Rejoice in the Lord

Sermon preached at Vespers for the 61st Annual Synod of the Evangelical Lutheran Church of England
Good Shepherd Lutheran Church, Coventry
2 October 2015
Ps. 119:145–52; Philippians 4:4–9; Luke 11:5–13

There are certain commands that almost always have the opposite effect from what they actually command. An exasperated parent’s “For goodness sake, stupid child, stop being so miserable” is likely to add to rather than reduce said child’s misery. A drill sergeant yelling at privates to “stop being afraid or else” will only add to their fear. When I was a young schoolboy, I was often told by playground bullies to do something or I would cry and do it. It didn’t take us long to come up with what we thought was a great witticism: cheer up, or you’ll cry and cheer up.

At first sight, it appears that in the reading from Philippians, chapter 4, the apostle Paul is guilty of issuing such counter-productive commands. And not only one of them, but several.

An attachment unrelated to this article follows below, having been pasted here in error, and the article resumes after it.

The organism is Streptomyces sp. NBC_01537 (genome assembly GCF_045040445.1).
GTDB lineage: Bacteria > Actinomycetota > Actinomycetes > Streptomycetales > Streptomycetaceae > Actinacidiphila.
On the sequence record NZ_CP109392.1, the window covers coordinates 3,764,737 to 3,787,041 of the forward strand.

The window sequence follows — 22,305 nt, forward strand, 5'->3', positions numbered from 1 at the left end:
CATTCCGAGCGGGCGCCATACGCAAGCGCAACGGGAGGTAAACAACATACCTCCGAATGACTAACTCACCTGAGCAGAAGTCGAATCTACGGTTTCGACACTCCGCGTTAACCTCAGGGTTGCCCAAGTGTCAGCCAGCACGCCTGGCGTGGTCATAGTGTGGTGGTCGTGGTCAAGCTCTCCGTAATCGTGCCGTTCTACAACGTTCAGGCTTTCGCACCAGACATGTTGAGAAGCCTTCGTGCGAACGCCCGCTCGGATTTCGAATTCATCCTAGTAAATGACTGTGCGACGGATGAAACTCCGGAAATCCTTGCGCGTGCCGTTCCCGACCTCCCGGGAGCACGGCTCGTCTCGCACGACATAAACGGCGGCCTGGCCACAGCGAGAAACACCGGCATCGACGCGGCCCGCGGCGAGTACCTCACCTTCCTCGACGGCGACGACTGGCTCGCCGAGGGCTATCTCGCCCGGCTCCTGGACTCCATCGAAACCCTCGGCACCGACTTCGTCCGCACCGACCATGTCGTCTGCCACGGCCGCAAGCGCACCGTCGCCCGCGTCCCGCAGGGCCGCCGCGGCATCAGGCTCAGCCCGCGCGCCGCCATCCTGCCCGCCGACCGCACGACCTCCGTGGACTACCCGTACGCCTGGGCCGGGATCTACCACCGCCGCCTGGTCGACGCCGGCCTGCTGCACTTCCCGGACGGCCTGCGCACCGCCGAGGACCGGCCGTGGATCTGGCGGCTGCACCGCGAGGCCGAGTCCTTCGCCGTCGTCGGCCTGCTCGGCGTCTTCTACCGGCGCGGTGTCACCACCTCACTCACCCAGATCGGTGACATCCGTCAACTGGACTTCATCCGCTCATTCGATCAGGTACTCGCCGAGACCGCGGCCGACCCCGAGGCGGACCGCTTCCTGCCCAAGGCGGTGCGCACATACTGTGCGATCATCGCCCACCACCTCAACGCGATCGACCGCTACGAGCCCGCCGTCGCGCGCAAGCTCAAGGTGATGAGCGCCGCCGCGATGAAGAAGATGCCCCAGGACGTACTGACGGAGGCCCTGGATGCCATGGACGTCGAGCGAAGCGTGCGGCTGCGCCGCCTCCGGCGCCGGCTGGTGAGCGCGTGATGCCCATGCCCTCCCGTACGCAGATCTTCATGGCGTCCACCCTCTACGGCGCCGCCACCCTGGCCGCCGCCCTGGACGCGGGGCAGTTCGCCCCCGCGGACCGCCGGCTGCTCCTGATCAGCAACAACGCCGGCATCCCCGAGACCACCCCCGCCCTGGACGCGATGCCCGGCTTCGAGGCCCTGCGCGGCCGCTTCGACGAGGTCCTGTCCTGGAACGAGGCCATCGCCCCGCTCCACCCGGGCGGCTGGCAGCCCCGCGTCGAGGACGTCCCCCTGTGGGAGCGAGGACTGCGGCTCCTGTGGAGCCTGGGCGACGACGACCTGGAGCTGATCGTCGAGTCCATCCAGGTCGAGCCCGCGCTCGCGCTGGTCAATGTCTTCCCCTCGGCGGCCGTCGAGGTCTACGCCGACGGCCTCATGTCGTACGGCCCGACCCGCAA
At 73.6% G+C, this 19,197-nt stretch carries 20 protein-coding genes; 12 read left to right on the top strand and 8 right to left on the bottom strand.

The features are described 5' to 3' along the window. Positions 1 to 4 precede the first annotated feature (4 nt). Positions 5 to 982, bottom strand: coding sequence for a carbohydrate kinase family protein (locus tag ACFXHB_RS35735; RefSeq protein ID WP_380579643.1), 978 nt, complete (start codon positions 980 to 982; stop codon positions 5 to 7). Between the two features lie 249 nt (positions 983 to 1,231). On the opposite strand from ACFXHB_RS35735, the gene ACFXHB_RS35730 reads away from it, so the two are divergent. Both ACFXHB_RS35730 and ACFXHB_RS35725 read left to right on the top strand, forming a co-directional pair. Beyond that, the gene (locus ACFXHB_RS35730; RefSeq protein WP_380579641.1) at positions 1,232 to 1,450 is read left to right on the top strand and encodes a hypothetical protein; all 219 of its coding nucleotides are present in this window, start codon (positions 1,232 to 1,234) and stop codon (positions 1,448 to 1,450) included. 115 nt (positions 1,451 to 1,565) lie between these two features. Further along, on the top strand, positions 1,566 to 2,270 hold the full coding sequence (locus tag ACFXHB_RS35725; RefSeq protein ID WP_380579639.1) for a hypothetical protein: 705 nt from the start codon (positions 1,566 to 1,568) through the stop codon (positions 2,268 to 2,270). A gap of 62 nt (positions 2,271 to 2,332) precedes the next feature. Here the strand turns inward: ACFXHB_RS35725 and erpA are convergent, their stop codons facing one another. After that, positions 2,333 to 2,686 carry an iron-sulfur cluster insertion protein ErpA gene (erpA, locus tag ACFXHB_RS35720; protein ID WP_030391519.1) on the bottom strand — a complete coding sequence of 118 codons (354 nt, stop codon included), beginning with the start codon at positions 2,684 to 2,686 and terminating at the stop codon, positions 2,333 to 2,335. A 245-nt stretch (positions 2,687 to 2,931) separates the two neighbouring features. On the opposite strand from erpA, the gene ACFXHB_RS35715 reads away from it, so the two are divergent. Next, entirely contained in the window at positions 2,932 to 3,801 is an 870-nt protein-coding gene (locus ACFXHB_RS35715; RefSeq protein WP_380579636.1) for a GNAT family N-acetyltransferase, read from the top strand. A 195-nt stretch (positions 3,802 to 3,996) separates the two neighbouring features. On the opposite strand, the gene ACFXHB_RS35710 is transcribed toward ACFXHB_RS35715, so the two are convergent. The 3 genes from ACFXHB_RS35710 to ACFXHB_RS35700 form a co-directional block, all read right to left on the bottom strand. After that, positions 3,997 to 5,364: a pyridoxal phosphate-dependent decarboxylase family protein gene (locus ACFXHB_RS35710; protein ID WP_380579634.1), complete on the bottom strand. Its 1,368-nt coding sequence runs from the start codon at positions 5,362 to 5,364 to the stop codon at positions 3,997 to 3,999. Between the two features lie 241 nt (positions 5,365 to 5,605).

Rejoice in the Lord always!
Do not be anxious about anything.

You can’t tell people to rejoice. They either do, or they don’t. Your telling them to do so won’t change a thing, except perhaps put pressure on them to be joyful, thereby killing whatever joy they had to start with.

Likewise, if someone has a tendency to be anxious, telling not to be anxious simply makes matters worse. Before, they were anxious about X, Y and Z. Now they are anxious about X, Y, Z and the fact that they are anxious when they shouldn’t.

It seems that Paul is being as profound as Bobby McFerrin—Don’t Worry, Be Happy—without the catchy tune at least to cheer us up for a moment.

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A churchly copyright notice

The Augsburg Confession, first presented on 25 June1530, is the common property of the Lutheran Church throughout the world, and as an expression of the Christian faith belongs to all Christians.

From ‘The Augsburg Confession’, the edition produced and distributed (free of charge) by the Evangelical Lutheran Church of England.